by Nick Delgado
Guam - In the last five years, two individuals who had inconclusive polygraph test results were employed at the Guam Police Department by then-chief of police Paul Suba. The information was provided upon the request of the Public Safety Committee following an oversight hearing held late last month with GPD.
While the law for hiring an individual as a police officer specifically states that one must submit to and pass a polygraph examination, oversight chairman Senator Adolpho Palacios contends it's ultimately the decision of the chief of police. "So it shows that in the last five years there were only two and that the practice has always been that if there is anything other than no deception and not inconclusive, then those are the kind of people that are hired," he explained.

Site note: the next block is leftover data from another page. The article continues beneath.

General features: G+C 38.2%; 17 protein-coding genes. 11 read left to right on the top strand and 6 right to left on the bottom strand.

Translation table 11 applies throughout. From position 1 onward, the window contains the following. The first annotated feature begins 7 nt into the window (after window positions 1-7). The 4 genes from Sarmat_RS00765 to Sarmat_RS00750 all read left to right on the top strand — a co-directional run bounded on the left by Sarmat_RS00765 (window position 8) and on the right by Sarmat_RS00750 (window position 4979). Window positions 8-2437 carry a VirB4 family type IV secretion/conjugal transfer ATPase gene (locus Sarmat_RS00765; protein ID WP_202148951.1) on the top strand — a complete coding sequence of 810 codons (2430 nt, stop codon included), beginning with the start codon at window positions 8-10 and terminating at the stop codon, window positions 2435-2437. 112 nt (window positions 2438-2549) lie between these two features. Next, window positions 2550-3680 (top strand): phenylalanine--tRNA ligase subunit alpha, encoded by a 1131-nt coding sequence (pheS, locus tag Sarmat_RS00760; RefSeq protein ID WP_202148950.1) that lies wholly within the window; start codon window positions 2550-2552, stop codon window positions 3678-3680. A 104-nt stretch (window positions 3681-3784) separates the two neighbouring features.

An inconclusive result indicates that the polygrapher could not determine if the individual was being truthful or deceptive. The issue arose following Suba's hiring of Police Officer Trainee John Edwards, who was determined to be deceptive on his polygraph but was hired anyway. Edwards has sought an administrative review of his examination.
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